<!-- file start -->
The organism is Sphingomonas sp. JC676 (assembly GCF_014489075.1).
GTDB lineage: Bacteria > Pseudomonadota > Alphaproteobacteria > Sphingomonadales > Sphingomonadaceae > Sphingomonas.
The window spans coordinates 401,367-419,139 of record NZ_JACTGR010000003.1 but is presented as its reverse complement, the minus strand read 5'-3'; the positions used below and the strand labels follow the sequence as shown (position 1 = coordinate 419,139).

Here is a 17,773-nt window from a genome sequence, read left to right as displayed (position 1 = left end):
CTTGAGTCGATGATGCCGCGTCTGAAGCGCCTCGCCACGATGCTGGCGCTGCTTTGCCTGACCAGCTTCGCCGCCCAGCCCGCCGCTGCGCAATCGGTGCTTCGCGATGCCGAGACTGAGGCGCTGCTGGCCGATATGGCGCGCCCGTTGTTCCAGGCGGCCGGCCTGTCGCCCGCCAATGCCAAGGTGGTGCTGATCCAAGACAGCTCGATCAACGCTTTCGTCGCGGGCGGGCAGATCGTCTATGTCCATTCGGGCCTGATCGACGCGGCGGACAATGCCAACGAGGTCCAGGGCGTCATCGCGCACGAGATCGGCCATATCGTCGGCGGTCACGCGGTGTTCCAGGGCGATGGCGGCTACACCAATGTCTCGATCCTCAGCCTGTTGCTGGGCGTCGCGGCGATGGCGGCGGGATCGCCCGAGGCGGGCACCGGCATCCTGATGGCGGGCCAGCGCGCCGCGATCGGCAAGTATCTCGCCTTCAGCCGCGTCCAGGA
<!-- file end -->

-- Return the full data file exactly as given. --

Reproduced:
The organism is Sphingomonas sp. JC676 (assembly GCF_014489075.1).
GTDB lineage: Bacteria > Pseudomonadota > Alphaproteobacteria > Sphingomonadales > Sphingomonadaceae > Sphingomonas.
The window spans coordinates 401,367-419,139 of record NZ_JACTGR010000003.1 but is presented as its reverse complement, the minus strand read 5'-3'; the positions used below and the strand labels follow the sequence as shown (position 1 = coordinate 419,139).

Here is a 17,773-nt window from a genome sequence, read left to right as displayed (position 1 = left end):
CTTGAGTCGATGATGCCGCGTCTGAAGCGCCTCGCCACGATGCTGGCGCTGCTTTGCCTGACCAGCTTCGCCGCCCAGCCCGCCGCTGCGCAATCGGTGCTTCGCGATGCCGAGACTGAGGCGCTGCTGGCCGATATGGCGCGCCCGTTGTTCCAGGCGGCCGGCCTGTCGCCCGCCAATGCCAAGGTGGTGCTGATCCAAGACAGCTCGATCAACGCTTTCGTCGCGGGCGGGCAGATCGTCTATGTCCATTCGGGCCTGATCGACGCGGCGGACAATGCCAACGAGGTCCAGGGCGTCATCGCGCACGAGATCGGCCATATCGTCGGCGGTCACGCGGTGTTCCAGGGCGATGGCGGCTACACCAATGTCTCGATCCTCAGCCTGTTGCTGGGCGTCGCGGCGATGGCGGCGGGATCGCCCGAGGCGGGCACCGGCATCCTGATGGCGGGCCAGCGCGCCGCGATCGGCAAGTATCTCGCCTTCAGCCGCGTCCAGGA